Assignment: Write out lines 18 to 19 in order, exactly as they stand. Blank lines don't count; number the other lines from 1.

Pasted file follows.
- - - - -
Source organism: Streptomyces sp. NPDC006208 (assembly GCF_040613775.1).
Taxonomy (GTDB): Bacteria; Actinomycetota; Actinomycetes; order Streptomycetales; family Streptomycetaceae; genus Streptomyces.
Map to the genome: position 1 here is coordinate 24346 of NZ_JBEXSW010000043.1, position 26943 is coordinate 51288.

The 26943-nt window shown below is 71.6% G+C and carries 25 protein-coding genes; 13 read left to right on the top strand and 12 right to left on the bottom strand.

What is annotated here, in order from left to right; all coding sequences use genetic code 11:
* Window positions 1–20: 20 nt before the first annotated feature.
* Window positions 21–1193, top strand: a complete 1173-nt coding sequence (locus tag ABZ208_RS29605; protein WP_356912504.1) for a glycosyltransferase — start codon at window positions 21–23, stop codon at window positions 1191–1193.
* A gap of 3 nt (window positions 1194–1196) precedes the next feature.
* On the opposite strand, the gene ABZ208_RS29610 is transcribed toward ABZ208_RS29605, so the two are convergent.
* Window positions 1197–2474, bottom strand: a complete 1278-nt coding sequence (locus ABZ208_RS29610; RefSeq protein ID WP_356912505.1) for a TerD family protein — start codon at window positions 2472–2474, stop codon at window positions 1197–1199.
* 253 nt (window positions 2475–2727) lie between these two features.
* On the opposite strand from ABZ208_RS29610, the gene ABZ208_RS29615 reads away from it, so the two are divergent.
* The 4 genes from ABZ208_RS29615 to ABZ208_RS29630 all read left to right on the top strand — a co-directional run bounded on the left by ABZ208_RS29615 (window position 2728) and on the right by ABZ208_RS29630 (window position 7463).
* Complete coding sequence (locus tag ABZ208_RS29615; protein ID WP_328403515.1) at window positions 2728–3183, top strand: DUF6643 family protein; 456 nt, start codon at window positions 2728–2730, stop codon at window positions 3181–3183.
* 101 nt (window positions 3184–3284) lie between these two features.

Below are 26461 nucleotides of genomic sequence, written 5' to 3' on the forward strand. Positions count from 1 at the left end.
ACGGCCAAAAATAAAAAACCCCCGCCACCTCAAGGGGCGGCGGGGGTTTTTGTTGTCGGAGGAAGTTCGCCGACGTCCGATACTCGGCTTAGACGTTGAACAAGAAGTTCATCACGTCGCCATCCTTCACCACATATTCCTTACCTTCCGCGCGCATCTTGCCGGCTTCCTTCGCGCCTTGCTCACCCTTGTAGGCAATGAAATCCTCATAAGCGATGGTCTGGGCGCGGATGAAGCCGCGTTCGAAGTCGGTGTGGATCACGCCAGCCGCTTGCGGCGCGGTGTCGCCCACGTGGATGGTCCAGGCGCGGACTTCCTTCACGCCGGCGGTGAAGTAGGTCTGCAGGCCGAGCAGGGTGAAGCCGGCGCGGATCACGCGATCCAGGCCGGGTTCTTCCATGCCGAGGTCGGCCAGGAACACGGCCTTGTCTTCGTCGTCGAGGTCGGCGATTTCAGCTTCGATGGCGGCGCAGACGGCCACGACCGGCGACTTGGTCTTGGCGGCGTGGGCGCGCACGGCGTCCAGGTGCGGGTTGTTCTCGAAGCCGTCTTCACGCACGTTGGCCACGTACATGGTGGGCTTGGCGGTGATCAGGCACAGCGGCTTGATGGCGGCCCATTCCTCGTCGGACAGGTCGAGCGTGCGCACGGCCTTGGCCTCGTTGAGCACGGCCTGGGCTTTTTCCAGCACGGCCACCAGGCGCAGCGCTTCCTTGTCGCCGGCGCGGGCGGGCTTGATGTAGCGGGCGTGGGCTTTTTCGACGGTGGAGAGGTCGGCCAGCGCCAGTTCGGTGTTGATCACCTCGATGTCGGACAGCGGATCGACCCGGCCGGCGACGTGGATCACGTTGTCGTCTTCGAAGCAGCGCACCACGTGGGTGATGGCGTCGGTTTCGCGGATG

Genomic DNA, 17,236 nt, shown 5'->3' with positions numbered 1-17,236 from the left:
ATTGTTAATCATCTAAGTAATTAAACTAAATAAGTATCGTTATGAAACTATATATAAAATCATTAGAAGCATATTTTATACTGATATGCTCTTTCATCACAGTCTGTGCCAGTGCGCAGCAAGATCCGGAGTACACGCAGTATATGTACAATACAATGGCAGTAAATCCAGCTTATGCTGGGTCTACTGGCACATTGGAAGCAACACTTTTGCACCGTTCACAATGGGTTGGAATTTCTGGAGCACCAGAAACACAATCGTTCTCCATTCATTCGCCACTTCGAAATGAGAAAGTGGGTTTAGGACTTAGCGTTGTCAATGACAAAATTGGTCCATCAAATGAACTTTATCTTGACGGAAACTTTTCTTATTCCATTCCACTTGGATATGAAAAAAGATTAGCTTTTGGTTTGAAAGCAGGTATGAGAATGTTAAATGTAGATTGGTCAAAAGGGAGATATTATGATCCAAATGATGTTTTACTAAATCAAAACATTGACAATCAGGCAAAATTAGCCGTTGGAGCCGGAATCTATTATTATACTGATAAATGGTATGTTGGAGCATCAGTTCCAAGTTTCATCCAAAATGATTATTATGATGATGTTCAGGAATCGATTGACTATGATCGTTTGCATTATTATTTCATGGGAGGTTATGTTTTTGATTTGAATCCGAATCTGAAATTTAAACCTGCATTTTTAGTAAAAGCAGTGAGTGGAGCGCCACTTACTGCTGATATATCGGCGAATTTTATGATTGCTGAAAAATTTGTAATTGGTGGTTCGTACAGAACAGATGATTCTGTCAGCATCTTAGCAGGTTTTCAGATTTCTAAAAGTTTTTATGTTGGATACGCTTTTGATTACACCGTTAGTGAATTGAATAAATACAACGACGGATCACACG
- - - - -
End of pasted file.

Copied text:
Genomic DNA, 17,236 nt, shown 5'->3' with positions numbered 1-17,236 from the left:
ATTGTTAATCATCTAAGTAATTAAACTAAATAAGTATCGTTATGAAACTATATATAAAATCATTAGAAGCATATTTTATACTGATATGCTCTTTCATCACAGTCTGTGCCAGTGCGCAGCAAGATCCGGAGTACACGCAGTATATGTACAATACAATGGCAGTAAATCCAGCTTATGCTGGGTCTACTGGCACATTGGAAGCAACACTTTTGCACCGTTCACAATGGGTTGGAATTTCTGGAGCACCAGAAACACAATCGTTCTCCATTCATTCGCCACTTCGAAATGAGAAAGTGGGTTTAGGACTTAGCGTTGTCAATGACAAAATTGGTCCATCAAATGAACTTTATCTTGACGGAAACTTTTCTTATTCCATTCCACTTGGATATGAAAAAAGATTAGCTTTTGGTTTGAAAGCAGGTATGAGAATGTTAAATGTAGATTGGTCAAAAGGGAGATATTATGATCCAAATGATGTTTTACTAAATCAAAACATTGACAATCAGGCAAAATTAGCCGTTGGAGCCGGAATCTATTATTATACTGATAAATGGTATGTTGGAGCATCAGTTCCAAGTTTCATCCAAAATGATTATTATGATGATGTTCAGGAATCGATTGACTATGATCGTTTGCATTATTATTTCATGGGAGGTTATGTTTTTGATTTGAATCCGAATCTGAAATTTAAACCTGCATTTTTAGTAAAAGCAGTGAGTGGAGCGCCACTTACTGCTGATATATCGGCGAATTTTATGATTGCTGAAAAATTTGTAATTGGTGGTTCGTACAGAACAGATGATTCTGTCAGCATCTTAGCAGGTTTTCAGATTTCTAAAAGTTTTTATGTTGGATACGCTTTTGATTACACCGTTAGTGAATTGAATAAATACAACGACGGATCACACG